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Mol Biol Cell. 2009 Jul;20(14):3178-91. doi: 10.1091/mbc.E09-01-0040. Epub 2009 May 20.

Stress-induced phenotypic switching in Candida albicans.

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Department of Molecular Microbiology and Immunology, Brown University, Providence, RI 02912, USA.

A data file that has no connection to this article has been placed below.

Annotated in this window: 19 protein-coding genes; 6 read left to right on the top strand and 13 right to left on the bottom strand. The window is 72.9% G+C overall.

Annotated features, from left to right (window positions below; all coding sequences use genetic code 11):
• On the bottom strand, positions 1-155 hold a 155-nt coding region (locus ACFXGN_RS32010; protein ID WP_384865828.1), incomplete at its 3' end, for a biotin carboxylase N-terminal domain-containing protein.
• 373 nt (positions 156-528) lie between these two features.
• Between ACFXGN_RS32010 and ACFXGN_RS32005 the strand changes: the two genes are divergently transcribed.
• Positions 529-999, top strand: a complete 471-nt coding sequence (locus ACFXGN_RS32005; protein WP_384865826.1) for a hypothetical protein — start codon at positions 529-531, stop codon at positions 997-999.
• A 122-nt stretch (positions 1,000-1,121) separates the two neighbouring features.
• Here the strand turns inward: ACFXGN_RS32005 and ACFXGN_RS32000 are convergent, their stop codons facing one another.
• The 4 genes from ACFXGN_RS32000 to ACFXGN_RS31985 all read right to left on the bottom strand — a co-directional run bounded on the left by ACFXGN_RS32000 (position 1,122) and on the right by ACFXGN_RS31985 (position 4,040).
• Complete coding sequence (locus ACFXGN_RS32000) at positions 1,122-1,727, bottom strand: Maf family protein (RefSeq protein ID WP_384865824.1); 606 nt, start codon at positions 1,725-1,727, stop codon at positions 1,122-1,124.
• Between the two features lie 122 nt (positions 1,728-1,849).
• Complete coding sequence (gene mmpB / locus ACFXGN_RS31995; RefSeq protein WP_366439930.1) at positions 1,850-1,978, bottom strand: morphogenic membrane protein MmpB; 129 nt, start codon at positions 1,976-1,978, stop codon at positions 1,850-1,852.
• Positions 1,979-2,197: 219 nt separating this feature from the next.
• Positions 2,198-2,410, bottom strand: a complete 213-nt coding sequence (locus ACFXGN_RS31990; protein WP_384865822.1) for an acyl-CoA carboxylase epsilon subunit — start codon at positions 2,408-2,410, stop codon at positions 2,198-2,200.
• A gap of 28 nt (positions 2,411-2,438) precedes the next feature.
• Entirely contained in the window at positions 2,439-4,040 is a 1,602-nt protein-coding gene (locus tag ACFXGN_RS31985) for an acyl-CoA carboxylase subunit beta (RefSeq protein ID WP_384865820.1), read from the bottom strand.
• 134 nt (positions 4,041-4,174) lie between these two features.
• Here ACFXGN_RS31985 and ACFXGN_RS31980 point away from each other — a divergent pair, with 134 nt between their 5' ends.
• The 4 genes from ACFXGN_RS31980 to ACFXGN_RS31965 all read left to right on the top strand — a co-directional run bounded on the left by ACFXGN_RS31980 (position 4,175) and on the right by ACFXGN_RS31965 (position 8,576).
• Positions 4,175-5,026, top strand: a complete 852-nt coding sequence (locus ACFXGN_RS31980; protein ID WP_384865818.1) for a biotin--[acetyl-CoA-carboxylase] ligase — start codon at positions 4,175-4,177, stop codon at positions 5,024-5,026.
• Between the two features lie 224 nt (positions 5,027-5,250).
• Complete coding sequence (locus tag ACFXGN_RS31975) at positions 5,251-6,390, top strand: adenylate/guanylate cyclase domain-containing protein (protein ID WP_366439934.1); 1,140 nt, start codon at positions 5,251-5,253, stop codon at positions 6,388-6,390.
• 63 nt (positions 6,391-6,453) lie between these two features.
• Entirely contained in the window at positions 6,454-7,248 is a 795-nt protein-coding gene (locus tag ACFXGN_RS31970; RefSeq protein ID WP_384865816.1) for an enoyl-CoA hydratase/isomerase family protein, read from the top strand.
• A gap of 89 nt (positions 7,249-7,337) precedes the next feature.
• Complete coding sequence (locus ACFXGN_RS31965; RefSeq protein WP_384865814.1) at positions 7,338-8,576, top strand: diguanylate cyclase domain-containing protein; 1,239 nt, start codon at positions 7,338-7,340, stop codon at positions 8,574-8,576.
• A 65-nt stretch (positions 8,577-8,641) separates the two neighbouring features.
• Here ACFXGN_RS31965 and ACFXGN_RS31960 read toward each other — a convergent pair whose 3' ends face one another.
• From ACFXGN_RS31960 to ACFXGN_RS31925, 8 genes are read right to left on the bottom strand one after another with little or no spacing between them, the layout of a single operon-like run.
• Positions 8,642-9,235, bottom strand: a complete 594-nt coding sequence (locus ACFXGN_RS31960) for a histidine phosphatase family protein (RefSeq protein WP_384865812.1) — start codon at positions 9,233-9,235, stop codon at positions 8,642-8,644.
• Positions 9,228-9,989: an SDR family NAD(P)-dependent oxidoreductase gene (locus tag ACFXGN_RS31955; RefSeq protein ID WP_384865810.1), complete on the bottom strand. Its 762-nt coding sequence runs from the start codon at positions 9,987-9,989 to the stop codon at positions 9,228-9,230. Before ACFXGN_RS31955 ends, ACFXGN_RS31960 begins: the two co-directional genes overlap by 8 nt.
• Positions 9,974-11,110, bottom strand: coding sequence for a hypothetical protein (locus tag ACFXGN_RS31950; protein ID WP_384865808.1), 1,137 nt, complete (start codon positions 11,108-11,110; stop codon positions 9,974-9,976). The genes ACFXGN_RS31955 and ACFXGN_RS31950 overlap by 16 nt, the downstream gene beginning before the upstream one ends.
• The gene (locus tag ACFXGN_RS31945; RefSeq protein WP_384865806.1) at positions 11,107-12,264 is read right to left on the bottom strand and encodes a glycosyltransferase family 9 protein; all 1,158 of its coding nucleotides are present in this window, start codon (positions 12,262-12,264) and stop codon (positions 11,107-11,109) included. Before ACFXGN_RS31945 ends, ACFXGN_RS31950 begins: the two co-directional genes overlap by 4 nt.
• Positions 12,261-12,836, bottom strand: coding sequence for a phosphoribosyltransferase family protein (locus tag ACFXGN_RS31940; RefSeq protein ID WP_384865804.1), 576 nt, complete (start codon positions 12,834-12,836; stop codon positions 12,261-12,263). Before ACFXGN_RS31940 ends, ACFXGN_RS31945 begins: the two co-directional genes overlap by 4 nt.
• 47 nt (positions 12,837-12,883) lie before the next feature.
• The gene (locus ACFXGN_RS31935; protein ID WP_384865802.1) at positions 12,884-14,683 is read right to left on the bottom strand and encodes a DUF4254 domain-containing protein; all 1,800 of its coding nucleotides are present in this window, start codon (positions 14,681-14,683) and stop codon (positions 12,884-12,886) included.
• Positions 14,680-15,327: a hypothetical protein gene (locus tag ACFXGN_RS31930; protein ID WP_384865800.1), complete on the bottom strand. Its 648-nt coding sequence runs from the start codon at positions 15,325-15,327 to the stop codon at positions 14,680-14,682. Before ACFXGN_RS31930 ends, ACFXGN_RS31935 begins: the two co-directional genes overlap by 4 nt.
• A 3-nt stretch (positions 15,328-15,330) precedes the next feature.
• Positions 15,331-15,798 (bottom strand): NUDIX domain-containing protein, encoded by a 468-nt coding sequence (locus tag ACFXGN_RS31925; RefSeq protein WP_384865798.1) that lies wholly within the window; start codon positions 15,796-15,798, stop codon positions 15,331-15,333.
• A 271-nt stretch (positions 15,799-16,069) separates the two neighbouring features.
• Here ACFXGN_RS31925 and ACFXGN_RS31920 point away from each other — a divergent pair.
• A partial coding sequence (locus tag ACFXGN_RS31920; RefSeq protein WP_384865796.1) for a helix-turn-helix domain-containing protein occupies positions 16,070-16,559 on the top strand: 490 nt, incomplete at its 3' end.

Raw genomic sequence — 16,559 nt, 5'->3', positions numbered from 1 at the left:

Candida albicans is both a common commensal and an opportunistic pathogen, being a prevalent cause of mucosal and systemic infections in humans. Phenotypic switching between white and opaque forms is a reversible transition that influences virulence, mating behavior, and biofilm formation. In this work, we show that a wide range of factors induces high rates of switching from white to opaque. These factors include different forms of environmental stimuli such as genotoxic and oxidative stress, as well as intrinsic factors such as mutations in DNA repair genes. We propose that these factors increase switching to the opaque phase via a common mechanism-inhibition of cell growth. To confirm this hypothesis, growth rates were artificially manipulated by varying expression of the CLB4 cyclin gene; slowing cell growth by depleting CLB4 resulted in a concomitant increase in white-opaque switching. Furthermore, two clinical isolates of C. albicans, P37005 and L26, were found to naturally exhibit both slow growth and high rates of white-opaque switching. Notably, suppression of the slow growth phenotype suppressed hyperswitching in the P37005 isolate. Based on the sensitivity of the switch to levels of the master regulator Wor1, we propose a model for how changes in cellular growth modulate white-opaque switching frequencies.

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